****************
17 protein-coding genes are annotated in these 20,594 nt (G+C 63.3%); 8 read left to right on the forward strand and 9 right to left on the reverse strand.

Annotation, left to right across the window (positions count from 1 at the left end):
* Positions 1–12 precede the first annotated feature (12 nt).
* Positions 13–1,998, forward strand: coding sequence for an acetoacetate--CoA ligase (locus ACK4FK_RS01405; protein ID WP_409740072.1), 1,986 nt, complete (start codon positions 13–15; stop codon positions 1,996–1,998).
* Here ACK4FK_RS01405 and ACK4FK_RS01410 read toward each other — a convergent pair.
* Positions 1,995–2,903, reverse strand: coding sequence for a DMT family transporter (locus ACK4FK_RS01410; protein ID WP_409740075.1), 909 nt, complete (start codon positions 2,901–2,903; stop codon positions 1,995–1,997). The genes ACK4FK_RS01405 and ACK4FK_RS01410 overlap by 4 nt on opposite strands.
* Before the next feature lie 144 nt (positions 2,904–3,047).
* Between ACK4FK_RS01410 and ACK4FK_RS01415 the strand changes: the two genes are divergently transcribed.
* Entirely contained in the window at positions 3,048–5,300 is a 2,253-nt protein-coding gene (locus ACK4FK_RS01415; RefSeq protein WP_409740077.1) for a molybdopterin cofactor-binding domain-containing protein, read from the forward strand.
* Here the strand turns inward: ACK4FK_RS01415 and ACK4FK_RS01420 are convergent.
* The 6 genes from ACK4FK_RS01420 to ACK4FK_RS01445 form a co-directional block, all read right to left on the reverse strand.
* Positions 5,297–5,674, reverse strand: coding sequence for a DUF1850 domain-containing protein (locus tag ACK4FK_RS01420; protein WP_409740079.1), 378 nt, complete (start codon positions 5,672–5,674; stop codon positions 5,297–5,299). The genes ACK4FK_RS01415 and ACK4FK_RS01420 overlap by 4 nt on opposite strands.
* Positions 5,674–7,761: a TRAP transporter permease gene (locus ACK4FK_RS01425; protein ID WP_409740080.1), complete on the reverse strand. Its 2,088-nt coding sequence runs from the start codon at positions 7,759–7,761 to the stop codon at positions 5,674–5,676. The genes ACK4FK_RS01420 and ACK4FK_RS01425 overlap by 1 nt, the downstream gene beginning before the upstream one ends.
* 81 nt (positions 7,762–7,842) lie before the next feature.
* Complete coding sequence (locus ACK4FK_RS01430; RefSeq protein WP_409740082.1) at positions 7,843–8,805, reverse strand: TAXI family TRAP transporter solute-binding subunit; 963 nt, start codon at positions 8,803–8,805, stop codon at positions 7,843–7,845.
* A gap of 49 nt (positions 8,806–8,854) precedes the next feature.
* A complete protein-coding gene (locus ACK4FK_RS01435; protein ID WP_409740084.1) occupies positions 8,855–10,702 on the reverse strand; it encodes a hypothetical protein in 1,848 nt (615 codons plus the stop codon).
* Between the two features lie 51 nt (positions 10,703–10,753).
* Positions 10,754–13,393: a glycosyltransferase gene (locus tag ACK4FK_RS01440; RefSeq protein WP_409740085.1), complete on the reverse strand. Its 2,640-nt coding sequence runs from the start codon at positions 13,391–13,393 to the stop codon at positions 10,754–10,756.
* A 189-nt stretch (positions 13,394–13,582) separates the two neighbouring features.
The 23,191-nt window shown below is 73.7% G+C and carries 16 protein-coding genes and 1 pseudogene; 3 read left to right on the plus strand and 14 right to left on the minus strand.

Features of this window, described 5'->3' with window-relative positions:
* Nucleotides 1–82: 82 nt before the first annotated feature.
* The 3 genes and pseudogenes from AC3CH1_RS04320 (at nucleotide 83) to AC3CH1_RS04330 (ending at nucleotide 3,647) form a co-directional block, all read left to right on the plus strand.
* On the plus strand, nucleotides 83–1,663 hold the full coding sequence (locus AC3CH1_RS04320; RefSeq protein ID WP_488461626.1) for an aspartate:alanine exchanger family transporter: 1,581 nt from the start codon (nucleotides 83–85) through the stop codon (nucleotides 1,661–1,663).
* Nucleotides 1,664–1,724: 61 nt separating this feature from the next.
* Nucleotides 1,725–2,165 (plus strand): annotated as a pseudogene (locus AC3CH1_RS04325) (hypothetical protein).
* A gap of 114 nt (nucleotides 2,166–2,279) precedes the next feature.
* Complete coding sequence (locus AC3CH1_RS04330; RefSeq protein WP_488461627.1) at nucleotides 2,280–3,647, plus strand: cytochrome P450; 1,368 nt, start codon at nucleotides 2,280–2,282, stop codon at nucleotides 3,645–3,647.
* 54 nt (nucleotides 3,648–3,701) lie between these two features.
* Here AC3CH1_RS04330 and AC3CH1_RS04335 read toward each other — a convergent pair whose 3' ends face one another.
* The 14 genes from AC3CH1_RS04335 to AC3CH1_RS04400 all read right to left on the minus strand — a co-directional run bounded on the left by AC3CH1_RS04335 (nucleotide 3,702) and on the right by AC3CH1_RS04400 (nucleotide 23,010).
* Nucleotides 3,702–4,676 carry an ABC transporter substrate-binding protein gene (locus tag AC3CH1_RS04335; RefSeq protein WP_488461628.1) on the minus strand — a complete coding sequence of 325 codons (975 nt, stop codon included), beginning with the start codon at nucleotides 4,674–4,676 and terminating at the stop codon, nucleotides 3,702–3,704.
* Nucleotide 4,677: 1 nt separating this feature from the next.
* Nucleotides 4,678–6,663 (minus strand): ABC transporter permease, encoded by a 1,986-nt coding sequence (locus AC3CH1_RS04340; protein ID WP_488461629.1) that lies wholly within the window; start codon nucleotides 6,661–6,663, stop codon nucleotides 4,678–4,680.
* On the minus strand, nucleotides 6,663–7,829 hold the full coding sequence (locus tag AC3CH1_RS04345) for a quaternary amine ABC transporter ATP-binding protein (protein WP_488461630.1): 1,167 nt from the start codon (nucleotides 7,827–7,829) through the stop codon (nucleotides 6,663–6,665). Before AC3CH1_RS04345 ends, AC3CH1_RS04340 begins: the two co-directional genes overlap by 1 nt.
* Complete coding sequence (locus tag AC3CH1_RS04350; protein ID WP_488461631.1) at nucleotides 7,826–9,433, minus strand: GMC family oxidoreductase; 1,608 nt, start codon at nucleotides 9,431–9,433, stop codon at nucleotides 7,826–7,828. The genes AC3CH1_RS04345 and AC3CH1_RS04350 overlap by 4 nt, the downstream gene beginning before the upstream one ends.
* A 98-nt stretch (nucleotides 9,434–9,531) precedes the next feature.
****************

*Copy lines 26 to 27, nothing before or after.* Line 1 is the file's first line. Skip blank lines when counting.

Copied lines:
* Nucleotides 1,664–1,724: 61 nt separating this feature from the next.
* Nucleotides 1,725–2,165 (plus strand): annotated as a pseudogene (locus AC3CH1_RS04325) (hypothetical protein).